2021 Offseason Questions: What Will Bud Dupree’s Market Look Like?

The Pittsburgh Steelers’ 2020 season is now in the books, and it ended in spectacular fashion—though the wrong kind of spectacular—in a dismal postseason defeat at the hands of the Cleveland Browns, sending them into an early offseason mode after going 12-4 in the regular season and winning the AFC North for the first time in three years.

After setting a franchise record by opening the year on an 11-game winning streak, they followed that up by losing three games in a row, going 1-4 in the final five games, with only a 17-point comeback staving off a five-game slide. But all the issues they had in the regular season showed up in the postseason that resulted in their early exit.

The only thing facing them now as they head into 2021 is more questions, and right now, they lack answers. What will Ben Roethlisberger do, and what will they do with him? What will the salary cap look like? How many free agents are they going to lose? Who could they possibly afford to retain? Who might they part ways with—not just on the roster, but also on the coaching staff?

These are the sorts of questions among many others that we have been exploring on a daily basis and will continue to do so. Football has become a year-round pastime and there is always a question to be asked, though there is rarely a concrete answer, as I’ve learned in my years of doing this.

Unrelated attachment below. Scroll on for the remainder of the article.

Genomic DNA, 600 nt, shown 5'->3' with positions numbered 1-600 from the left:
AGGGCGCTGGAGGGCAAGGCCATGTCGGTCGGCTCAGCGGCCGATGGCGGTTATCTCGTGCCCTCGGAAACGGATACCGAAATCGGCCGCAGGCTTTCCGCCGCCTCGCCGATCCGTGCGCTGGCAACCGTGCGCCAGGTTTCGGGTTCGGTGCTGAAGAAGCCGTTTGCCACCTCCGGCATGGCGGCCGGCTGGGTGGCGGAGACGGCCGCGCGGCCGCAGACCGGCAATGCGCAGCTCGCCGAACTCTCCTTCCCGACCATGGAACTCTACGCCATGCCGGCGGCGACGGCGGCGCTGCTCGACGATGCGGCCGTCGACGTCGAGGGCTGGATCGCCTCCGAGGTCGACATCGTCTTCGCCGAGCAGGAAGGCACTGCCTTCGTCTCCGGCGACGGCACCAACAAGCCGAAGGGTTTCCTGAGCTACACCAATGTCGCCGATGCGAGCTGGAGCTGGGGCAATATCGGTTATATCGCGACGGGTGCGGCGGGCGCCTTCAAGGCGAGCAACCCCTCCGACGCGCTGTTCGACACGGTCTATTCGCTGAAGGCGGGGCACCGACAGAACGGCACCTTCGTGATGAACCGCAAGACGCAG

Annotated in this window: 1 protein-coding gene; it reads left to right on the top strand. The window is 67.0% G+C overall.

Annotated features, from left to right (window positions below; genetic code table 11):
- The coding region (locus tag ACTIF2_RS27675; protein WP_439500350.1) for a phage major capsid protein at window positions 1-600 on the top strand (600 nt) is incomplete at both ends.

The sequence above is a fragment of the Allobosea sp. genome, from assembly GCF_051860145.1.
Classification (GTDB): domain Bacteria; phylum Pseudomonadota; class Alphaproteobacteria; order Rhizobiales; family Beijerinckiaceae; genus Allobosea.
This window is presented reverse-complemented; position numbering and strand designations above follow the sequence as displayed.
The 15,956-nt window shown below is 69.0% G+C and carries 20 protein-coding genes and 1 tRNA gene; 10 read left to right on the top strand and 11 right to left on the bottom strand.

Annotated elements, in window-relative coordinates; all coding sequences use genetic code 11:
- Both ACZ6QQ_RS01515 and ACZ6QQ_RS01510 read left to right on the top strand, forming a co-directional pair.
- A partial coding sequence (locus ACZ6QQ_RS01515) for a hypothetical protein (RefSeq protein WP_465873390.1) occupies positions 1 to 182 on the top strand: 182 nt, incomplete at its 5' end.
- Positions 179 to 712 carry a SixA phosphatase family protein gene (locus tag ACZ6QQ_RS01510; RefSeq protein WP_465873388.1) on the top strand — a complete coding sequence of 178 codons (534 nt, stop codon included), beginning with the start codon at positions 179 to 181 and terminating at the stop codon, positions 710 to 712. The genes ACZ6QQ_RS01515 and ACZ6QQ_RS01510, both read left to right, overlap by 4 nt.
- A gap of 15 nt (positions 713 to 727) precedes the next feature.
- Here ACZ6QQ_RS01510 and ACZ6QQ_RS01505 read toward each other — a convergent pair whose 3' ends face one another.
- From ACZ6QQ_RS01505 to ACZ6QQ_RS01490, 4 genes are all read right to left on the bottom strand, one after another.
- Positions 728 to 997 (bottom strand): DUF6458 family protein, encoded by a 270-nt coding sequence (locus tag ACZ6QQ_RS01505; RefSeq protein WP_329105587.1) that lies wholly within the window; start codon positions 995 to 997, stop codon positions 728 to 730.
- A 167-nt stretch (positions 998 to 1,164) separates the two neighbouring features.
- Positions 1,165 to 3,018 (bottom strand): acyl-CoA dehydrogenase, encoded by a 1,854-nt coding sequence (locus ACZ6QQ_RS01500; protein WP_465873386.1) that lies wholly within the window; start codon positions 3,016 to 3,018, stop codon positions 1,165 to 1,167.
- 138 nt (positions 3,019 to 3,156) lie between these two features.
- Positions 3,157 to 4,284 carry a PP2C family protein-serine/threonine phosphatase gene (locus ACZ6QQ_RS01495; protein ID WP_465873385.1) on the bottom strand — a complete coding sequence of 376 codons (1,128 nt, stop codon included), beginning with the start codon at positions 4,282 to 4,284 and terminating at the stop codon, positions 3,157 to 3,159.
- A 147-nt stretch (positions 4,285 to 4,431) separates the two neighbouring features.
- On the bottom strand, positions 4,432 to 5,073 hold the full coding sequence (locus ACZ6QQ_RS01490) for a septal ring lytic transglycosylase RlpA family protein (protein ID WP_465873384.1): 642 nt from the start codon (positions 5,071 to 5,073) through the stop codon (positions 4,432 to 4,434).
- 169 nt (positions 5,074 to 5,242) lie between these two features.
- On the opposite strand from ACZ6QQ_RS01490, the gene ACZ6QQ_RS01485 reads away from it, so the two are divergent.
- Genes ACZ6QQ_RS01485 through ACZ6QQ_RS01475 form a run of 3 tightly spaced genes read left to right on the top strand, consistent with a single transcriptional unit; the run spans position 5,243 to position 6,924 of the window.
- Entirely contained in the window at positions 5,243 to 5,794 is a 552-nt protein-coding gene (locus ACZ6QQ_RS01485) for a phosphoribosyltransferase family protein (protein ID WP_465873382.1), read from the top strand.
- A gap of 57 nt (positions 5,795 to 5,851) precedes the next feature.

Question: What sort of market will there be for Bud Dupree in terms of both annual salary and length of contract?

First of all, apologies for the late start, but ‘technical difficulties’ precluded me from running anything in the morning.

Bud Dupree isn’t a player who has ever made a Pro Bowl. At the same time, he is certainly one of the more productive edge rushers hitting the open market, particularly over the span of the last two seasons. He also happens to be rehabbing a torn ACL, but such injuries are not a deleterious on the open market as they once were.

There has already been a wide divide in speculation about what kind of contract the seventh-year veteran will land for himself, running as low as a one-year, $6 million deal, a suggestion that Dupree himself laughed at.

But we are also in an unpredictable offseason right now, without even having a good sense of where the salary cap is going to fall. The only thing that we know for sure right now is that it cannot be less than $175 million—and it very likely will not rise from last season’s number. The bulk of speculation has it landing somewhere between $180-188 million, but we will only know for sure when a number is announced.

The Steelers will b e hard-pressed to be in the mix for Dupree even under the most favorable circumstances, but it still matters to them whatever deal he lands, because should he sign with another team, it would land them a compensatory draft pick if the deal is large enough.

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